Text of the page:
The twist is simultaneously selling to open a higher-strike call option with the same expiration date.
See, unlike tangible assets like furniture or real estate, you don’t have to be a buyer before you can sell. Options trading allows you to also be a seller out of the gate, receiving a premium that you get to keep if the stock doesn’t move into the money.
Strictly selling options – as opposed to pairing a bought and sold option – comes with its own set of risks, though, so don’t embark on that venture unless you understand the risks.
But the maximum risk on a bull call spread is limited to the initial net debit, which is the premium paid for the bought call minus the premium received for the sold call option.
The goal of a bull call spread is still for the underlying shares to move higher – but the sold leg of the trade caps your maximum potential reward, should the equity move above BOTH strikes by expiration.
That’s compared to the maximum potential reward on a vanilla call option, which is theoretically unlimited, as there’s no ceiling to how high a stock can rally.
Bearish Option Plays
On the flip side, a put option gives you the right – not the obligation – to SELL 100 shares of an underlying stock at the strike price before expiration.
If the underlying shares move below the strike price before expiration, the put is ITM and the buyer can choose to either sell the option to close for a profit, or exercise that option.
Should they exercise the put, they can offload 100 shares of that stock or ETF at the strike price, which would be like selling your house for more than the listing price (compared to what you’d sell it for on the Street).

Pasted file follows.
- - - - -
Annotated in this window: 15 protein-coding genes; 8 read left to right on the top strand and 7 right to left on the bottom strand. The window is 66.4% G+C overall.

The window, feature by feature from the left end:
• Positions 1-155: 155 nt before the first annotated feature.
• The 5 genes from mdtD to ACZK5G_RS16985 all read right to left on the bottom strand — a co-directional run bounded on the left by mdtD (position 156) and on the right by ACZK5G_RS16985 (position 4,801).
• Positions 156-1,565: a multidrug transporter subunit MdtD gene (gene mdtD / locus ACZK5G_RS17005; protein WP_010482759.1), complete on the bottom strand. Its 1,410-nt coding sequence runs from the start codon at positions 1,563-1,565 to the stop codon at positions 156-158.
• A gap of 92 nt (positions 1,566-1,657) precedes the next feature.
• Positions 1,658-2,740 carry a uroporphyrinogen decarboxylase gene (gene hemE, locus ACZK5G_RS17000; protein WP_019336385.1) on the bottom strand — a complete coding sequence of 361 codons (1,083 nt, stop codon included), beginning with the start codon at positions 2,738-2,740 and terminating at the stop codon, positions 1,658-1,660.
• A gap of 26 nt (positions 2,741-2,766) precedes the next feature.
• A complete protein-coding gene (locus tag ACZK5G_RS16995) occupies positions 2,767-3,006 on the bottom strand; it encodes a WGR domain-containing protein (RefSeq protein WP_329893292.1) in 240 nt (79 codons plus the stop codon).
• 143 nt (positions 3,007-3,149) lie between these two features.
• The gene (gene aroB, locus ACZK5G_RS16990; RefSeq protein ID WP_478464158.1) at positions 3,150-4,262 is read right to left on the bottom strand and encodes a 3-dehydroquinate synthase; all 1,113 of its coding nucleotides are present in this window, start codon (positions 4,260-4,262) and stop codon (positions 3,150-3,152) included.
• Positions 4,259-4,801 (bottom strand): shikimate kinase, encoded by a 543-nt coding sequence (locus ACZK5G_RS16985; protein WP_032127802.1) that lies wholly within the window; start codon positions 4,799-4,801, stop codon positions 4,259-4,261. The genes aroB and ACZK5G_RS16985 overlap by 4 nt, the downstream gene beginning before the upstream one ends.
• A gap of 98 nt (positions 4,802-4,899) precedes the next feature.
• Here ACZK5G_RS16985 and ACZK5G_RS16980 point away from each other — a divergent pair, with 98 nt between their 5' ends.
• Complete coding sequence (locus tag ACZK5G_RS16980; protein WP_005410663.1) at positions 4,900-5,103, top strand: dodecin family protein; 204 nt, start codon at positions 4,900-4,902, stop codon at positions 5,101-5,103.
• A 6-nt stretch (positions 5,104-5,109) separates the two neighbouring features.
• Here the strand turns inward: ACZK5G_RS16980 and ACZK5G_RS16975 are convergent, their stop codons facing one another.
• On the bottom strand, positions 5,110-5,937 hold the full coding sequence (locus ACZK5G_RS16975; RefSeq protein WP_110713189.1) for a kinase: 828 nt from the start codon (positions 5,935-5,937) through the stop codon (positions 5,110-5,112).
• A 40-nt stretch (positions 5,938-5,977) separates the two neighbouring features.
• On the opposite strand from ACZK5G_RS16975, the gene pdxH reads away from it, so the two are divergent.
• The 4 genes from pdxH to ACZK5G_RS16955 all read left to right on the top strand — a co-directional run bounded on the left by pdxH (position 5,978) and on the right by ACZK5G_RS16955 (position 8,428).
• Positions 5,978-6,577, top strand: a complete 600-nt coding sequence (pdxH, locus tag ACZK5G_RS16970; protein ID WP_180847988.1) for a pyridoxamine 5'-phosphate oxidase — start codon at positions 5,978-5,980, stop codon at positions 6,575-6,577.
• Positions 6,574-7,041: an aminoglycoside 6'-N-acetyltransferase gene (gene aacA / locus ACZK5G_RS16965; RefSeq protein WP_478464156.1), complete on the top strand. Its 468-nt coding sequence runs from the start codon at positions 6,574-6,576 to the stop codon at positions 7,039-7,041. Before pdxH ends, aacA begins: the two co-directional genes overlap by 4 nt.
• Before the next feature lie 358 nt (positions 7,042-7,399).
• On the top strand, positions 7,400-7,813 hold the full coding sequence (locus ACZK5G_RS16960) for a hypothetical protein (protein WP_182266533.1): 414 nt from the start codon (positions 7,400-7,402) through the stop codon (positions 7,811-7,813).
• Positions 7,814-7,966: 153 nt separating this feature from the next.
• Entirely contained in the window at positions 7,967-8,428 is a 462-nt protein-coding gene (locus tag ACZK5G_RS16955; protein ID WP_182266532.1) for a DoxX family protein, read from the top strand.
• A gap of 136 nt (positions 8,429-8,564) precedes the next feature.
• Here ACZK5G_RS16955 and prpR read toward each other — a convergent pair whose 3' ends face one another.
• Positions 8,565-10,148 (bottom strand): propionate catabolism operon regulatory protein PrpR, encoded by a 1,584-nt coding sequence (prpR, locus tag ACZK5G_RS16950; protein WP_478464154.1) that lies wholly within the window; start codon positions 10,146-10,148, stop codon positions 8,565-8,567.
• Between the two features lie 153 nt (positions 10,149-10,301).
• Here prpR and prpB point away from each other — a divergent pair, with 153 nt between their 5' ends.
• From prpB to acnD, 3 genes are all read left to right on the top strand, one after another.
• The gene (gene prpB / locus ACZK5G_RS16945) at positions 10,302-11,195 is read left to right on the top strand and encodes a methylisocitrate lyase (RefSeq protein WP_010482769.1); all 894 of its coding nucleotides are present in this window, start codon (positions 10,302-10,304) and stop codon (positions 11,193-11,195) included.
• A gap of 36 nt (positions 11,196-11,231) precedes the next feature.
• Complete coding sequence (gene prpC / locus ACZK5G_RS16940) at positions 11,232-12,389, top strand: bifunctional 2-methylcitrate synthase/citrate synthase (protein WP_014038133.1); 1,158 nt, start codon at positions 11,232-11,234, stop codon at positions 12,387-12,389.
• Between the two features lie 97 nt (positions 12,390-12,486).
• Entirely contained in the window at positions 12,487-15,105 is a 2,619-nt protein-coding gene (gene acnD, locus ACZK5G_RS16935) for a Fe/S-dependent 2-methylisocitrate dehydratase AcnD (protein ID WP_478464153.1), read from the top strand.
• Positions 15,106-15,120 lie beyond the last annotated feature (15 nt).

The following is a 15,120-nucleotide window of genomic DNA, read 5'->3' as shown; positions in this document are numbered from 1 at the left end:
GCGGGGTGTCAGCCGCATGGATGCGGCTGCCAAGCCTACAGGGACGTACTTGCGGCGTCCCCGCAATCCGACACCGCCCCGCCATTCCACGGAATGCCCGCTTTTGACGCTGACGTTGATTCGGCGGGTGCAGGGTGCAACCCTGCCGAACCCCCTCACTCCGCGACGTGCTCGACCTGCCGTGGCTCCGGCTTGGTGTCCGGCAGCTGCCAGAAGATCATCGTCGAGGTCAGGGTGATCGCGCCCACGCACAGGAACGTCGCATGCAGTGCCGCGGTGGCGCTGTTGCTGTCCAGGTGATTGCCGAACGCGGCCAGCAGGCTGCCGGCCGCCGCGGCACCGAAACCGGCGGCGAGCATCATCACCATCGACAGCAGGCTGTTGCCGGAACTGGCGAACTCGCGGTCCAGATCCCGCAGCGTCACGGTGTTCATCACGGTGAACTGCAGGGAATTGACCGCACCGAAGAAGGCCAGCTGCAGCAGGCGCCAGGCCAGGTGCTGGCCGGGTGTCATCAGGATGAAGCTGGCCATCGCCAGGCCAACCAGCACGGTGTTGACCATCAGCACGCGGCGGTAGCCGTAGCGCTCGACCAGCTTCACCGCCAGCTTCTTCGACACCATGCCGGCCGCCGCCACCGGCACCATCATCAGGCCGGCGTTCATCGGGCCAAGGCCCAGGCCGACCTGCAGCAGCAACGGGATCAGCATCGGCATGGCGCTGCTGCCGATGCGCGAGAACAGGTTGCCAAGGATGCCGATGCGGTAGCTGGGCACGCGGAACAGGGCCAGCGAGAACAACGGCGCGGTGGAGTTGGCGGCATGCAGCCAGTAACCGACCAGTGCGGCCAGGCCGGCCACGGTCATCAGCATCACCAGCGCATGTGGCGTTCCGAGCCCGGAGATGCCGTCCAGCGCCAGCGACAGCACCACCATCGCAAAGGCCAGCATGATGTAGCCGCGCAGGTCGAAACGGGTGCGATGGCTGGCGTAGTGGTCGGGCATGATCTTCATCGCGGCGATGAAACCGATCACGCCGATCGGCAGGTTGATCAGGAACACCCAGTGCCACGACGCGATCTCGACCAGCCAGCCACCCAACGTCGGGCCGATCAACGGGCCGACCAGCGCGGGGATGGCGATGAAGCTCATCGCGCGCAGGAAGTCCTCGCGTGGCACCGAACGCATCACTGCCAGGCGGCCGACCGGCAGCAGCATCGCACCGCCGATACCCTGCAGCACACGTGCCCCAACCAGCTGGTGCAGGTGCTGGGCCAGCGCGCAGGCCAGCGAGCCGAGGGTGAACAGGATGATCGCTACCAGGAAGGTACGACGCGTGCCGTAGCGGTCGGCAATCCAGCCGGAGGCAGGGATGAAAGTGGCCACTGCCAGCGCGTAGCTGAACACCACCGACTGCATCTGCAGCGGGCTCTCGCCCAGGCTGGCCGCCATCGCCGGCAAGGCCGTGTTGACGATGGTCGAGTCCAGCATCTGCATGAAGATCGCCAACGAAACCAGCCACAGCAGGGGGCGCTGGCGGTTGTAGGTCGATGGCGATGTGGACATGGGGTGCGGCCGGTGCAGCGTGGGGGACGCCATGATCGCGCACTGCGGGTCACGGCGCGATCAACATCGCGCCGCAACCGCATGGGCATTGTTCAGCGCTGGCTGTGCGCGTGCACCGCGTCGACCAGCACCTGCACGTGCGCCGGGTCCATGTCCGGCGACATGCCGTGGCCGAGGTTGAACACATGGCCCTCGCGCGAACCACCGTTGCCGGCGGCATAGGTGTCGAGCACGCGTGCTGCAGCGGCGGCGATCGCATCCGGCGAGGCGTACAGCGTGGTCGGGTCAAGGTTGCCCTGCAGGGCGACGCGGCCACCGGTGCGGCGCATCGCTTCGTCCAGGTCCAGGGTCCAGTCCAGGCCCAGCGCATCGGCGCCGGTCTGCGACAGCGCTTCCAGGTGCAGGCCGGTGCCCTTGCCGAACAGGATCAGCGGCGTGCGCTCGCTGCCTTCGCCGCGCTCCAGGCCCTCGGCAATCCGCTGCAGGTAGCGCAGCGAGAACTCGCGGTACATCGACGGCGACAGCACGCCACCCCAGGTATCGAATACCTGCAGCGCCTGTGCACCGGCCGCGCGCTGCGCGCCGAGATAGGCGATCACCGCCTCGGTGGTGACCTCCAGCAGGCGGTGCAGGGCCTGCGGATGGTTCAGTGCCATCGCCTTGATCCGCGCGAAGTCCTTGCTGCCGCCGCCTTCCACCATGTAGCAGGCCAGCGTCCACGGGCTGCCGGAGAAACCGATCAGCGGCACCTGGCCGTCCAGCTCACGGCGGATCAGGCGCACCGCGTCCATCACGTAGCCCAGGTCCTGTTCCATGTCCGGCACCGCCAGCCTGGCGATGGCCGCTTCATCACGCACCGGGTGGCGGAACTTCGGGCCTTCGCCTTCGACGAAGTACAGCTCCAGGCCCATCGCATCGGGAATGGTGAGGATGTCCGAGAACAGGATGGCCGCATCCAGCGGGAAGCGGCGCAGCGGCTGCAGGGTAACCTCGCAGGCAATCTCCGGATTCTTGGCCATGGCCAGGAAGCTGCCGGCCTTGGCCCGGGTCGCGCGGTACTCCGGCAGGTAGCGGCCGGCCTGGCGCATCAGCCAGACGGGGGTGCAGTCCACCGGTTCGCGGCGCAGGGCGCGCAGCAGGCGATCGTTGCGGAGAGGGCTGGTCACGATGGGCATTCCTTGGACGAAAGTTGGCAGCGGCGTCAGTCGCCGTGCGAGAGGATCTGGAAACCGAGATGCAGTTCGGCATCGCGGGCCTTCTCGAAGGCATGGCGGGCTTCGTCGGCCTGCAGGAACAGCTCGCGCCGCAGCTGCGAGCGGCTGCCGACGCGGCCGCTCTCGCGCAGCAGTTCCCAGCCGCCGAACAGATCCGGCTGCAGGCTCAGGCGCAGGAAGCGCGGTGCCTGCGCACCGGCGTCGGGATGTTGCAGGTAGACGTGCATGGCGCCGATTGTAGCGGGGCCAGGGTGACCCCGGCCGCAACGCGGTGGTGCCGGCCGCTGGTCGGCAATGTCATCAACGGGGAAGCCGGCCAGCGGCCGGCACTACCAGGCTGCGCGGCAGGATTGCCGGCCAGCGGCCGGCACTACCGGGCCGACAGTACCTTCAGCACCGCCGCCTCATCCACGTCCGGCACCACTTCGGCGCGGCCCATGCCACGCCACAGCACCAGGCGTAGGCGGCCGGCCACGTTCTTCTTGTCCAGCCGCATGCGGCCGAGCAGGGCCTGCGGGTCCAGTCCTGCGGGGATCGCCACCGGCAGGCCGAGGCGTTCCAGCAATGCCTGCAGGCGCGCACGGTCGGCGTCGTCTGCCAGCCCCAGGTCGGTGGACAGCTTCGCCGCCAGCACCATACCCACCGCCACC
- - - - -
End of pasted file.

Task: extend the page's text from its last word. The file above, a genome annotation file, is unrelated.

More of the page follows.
In simpler terms, buying a put is bearish; the lower the stock moves south of the strike, the more money the buyer stands to make.
Take Ford Motor (F), for instance – one of the two Surge Strike winners we cashed in on Thursday.
On Tuesday, Feb. 1, my BRUTUS tool helped identify a potential bearish trade on Ford ahead of earnings (which were reported last night), and we told members to purchase $20-strike put options expiring today (Feb. 4).
Surge Strike trade alert from Feb. 1
As stocks tanked yesterday, and as F IV heightened ahead of the known event, we sold to close those bearish bets for a profit.
But just like bullish bets, bearish bets can also be tweaked to minimize risk and cost of entry: it’s called a bear put spread.
With this strategy, the trader can still buy their put option on the stock or ETF, but simultaneously sell to open a lower-strike put option with the same expiration date.
The goal of a bear put spread is still for the underlying shares to move lower – but the sold leg of the trade caps your maximum potential reward, should the equity move below BOTH put strikes by expiration.
If the stock moves higher in the options’ lifetime, the most the spread trader can lose is the initial net debit for the two-legged play.
That’s all for now, Power Profit Traders, but trust me – that’s just the tip of the iceberg!
There are dozens of other ways to manipulate options depending on your expectations for the underlying shares and personal risk appetite, some of which we’ll touch on next week during my 11:30 a.m. ET LIVE trading sessions.
In fact, next week I’ll dive into a strategy we use in Operation Surge Strike that allows us to profit no matter which way the pendulum swings on the charts – and it’s a must-have weapon in your arsenal during earnings season.
Have a great weekend!
America’s #1 Pattern Trader